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Inside the Esch/Belval vaccination centre

 

published on 11 May 2021

At the end of April, the Luxembourg Government announced the start of the phase 6 during which people aged 16 to 55 will have a chance to get vaccinated against COVID-19. Many of our colleagues at the University of Luxembourg will soon get their invitation and thus we were interested to see how things work at the Esch/Belval vaccination centre. Who checks the appointments? Who gives the injection? Who watches over the vaccinated patients? Read our report from the Esch/Belval vaccination centre as the campaign is set to intensify in the coming weeks.

 

The vaccination process starts already in the homes of Luxembourg’s residents who upon reception of the invitation need to book an appointment online. The process with a personal access code in the letter resembles very much the one of the Large-Scale testing programme. Apart from the choice of the date and time, they also need to fill in a personal questionnaire in which -for example- they must declare whether they have had COVID-19 in the past or if they have any history of severe allergies to vaccinations or bleeding disorders. This questionnaire is then examined by the vaccinator in the centre to check whether the conditions for vaccination are met.

Our visit starts right in front of the vaccination centre equipped over a short period of time in a brand-new building in Belval. It has not been previously occupied and will be used by the University of Luxembourg as soon as the pandemic is over. Lined up at the main door, the security agents check the visitors’ appointment confirmation email. People are then admitted inside and go through the registration desk; the identity card or passport and the social security card is needed. “We understand that for some people coming and getting a vaccine can be quite a challenging experience, mostly for those who barely left their homes for the past year. For this reason, some are accompanied by a support person and that’s often helpful mainly during the registration process,” says Dr Silvana Masi, MD, médecin responsable of the vaccination centre in Esch/Belval.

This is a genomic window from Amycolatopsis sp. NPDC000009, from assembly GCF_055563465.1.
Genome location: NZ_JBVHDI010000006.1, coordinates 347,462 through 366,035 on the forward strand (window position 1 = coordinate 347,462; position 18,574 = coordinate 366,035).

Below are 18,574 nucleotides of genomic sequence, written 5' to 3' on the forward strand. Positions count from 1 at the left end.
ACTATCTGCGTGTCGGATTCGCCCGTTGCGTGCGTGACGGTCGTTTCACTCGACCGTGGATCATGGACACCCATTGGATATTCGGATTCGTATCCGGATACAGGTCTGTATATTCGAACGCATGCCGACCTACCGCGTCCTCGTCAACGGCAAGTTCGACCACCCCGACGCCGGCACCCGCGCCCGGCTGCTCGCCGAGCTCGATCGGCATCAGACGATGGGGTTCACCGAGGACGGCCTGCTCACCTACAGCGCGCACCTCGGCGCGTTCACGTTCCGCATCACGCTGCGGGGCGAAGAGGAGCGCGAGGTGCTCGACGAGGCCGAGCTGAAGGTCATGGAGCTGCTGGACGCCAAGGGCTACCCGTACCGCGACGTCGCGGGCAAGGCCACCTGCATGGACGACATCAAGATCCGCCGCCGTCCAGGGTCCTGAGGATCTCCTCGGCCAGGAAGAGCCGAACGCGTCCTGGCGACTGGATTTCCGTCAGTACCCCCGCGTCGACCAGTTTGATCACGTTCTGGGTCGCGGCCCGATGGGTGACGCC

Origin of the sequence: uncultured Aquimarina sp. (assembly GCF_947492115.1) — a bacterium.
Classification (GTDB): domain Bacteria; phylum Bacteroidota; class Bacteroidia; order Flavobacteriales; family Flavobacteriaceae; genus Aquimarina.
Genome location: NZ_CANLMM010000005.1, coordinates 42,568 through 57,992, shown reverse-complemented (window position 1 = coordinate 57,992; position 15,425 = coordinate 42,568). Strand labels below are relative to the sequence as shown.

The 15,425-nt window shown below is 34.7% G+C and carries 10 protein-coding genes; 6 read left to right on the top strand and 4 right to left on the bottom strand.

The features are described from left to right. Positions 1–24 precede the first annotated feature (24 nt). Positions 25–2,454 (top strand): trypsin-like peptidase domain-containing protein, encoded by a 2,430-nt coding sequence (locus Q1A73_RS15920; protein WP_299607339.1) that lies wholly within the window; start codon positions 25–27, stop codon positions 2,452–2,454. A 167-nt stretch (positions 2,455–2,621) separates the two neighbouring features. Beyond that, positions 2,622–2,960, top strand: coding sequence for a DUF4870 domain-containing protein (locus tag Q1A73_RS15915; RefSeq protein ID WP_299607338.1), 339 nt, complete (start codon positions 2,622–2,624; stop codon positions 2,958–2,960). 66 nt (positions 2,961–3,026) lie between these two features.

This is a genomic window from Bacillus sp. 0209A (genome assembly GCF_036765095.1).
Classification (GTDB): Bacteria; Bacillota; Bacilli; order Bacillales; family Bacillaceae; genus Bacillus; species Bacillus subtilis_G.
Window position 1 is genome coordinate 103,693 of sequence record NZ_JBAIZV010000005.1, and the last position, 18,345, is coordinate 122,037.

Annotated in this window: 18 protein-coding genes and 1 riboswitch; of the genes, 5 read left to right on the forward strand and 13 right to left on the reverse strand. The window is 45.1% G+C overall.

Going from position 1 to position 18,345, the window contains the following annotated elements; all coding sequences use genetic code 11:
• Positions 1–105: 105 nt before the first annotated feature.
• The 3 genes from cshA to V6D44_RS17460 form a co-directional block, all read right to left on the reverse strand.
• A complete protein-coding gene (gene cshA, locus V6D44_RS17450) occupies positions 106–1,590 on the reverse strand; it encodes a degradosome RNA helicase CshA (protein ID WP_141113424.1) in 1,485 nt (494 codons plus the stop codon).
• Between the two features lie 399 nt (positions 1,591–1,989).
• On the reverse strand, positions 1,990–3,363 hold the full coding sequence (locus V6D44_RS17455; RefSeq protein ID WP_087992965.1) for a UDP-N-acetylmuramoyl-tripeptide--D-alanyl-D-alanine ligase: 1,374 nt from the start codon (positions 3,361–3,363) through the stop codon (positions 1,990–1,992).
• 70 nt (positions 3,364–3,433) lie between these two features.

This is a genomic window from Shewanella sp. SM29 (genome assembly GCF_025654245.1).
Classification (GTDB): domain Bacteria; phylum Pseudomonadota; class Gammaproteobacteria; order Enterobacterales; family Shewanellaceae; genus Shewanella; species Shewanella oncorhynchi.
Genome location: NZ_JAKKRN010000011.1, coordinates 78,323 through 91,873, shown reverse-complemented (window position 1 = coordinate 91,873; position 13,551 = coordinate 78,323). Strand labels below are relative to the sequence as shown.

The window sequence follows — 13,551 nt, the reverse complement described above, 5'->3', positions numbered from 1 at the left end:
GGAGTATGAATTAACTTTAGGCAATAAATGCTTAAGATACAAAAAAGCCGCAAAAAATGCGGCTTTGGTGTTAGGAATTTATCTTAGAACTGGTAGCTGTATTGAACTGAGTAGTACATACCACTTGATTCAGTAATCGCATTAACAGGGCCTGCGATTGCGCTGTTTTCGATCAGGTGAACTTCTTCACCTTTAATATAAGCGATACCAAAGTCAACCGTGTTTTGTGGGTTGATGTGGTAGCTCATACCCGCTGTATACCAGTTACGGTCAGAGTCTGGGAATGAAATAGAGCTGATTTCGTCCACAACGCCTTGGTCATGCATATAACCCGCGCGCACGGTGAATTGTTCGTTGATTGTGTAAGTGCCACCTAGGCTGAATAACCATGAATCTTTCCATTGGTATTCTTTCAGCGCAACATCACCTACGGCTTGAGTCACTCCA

Vaccination centre Esch/Belval

 

The visitor is then directed to a waiting room on the upper floors of the building that can be accessed via stairs or an elevator. There, the person is directed to the waiting room with a ticket indicating their number and number of the lane. "Each position working here has a specific function, from the security guard to the nurse," says Dr Masi, “yet, every day we review our processes and adapt to changing situations to be as efficient as possible.”

On most days the process is quite smooth, resembling a Swiss clock where all the intricate pieces work hand in hand. “We understand that occasionally the waiting times may be a little longer than usual (note: within half an hour range), however, we do the best we can. Sometimes visitors are late, this might delay the whole planning for the rest of the day. All in all, most visitors leave very happy.”

As soon as the visitor is called by the vaccinator, he/she enters a small vaccination area separated by cardboard prefab walls and white curtains. Based on the personal questionnaire filled prior to coming to the centre, the vaccinator asks different questions about existing medical conditions or allergic reactions based on prior vaccinations. This is also a great opportunity for the visitor to ask any questions running through his/her mind. Dr Silvana Masi adds: “We observed that the older generations rarely ask questions, they’re usually quite happy that they will be able to live without fear of contracting COVID-19. It is different for some younger visitors who in contrary ask a lot of questions. But this is a good thing of course and our vaccinators are always happy to assist and reassure the visitor, point out the scientific facts and make sure people understand that the advantages the vaccines bring hugely outweigh any potential risks.”